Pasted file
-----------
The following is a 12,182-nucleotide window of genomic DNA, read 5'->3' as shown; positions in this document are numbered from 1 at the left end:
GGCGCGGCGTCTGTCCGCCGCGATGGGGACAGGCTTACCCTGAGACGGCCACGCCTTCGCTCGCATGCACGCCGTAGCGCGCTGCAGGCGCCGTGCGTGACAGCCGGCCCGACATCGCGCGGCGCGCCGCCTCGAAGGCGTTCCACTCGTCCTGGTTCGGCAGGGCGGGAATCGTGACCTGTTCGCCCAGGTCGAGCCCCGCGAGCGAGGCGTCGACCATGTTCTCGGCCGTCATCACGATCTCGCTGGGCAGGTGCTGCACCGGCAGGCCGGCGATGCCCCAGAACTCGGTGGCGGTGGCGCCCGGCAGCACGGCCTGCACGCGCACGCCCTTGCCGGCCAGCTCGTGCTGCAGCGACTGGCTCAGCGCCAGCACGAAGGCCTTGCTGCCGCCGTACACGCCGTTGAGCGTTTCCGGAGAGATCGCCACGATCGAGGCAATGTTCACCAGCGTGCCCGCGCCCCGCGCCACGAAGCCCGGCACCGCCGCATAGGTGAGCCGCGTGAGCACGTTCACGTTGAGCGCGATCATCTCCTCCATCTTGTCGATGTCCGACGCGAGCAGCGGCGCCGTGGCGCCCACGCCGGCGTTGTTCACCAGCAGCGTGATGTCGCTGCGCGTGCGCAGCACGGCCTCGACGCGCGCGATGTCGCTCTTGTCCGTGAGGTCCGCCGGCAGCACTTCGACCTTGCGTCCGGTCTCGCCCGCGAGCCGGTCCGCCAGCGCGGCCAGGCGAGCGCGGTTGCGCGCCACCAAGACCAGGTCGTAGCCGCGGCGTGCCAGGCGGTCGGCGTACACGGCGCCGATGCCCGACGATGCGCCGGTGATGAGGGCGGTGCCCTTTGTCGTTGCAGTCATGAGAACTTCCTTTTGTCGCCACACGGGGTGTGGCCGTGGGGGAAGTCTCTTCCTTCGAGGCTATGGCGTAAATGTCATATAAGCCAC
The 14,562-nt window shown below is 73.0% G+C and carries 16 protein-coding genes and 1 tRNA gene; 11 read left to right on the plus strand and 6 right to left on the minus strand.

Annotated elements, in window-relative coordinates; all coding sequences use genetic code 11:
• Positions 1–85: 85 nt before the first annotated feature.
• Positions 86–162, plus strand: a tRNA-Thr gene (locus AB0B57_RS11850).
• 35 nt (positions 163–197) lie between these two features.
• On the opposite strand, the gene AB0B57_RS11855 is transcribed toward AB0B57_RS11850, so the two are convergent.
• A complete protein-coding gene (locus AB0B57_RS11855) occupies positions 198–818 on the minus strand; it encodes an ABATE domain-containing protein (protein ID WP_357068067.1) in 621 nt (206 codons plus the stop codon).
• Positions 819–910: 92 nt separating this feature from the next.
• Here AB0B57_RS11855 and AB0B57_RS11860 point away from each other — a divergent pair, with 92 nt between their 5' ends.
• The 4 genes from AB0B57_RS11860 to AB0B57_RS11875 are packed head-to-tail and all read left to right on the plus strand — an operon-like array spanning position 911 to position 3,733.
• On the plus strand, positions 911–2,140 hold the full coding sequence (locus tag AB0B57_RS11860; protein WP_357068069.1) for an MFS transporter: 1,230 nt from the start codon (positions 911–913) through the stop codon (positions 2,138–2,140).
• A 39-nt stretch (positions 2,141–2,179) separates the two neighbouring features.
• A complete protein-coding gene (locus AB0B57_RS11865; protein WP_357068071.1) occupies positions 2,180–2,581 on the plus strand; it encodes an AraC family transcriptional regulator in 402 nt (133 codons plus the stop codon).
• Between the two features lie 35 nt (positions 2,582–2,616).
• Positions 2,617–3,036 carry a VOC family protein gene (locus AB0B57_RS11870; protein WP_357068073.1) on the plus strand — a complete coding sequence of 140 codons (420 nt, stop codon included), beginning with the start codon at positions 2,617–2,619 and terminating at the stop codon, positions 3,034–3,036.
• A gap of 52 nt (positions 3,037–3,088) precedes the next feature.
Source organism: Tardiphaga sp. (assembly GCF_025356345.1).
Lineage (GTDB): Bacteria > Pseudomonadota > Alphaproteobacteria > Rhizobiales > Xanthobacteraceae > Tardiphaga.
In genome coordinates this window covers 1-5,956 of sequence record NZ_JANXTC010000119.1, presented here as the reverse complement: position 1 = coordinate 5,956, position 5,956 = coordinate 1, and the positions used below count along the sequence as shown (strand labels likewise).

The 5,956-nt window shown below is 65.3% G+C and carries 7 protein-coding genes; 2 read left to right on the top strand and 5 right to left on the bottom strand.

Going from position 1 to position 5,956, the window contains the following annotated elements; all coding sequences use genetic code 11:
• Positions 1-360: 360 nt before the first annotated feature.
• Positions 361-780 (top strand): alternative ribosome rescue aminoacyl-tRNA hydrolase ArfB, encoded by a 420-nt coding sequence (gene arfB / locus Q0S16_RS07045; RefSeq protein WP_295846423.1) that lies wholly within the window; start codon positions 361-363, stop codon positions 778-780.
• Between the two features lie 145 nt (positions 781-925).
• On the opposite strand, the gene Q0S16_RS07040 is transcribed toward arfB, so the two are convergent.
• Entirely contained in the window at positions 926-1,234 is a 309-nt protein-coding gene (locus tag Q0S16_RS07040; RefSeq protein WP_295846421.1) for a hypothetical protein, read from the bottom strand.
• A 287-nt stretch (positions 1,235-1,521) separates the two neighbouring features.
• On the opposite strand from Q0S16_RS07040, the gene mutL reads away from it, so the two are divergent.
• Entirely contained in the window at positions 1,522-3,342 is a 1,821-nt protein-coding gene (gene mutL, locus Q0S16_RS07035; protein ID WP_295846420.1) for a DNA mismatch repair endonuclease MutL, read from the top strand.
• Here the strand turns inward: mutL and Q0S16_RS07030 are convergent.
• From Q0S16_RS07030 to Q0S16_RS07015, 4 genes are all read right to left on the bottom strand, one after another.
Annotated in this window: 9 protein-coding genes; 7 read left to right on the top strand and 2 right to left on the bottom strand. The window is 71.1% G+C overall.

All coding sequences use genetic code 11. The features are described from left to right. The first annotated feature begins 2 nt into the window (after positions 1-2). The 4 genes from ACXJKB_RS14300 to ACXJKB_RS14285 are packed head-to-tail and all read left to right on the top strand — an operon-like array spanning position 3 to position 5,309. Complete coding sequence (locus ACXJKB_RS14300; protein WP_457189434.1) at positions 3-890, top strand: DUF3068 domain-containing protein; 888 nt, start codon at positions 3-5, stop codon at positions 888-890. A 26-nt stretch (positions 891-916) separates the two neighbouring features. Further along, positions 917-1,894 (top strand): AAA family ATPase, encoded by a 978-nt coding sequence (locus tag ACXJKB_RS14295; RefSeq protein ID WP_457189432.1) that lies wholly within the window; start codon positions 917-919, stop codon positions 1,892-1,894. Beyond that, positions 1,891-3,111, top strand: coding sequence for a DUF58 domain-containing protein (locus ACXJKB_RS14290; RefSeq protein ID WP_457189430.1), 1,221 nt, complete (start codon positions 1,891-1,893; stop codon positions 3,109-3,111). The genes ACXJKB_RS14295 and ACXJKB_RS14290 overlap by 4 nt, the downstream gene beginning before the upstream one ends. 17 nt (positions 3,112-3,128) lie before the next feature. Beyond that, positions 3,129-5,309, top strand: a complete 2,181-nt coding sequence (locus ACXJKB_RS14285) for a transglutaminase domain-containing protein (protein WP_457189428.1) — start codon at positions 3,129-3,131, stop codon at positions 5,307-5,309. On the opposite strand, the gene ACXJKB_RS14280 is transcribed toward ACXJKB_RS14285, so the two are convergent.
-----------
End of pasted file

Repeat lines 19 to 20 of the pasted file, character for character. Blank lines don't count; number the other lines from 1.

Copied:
Source organism: Tardiphaga sp. (assembly GCF_025356345.1).
Lineage (GTDB): Bacteria > Pseudomonadota > Alphaproteobacteria > Rhizobiales > Xanthobacteraceae > Tardiphaga.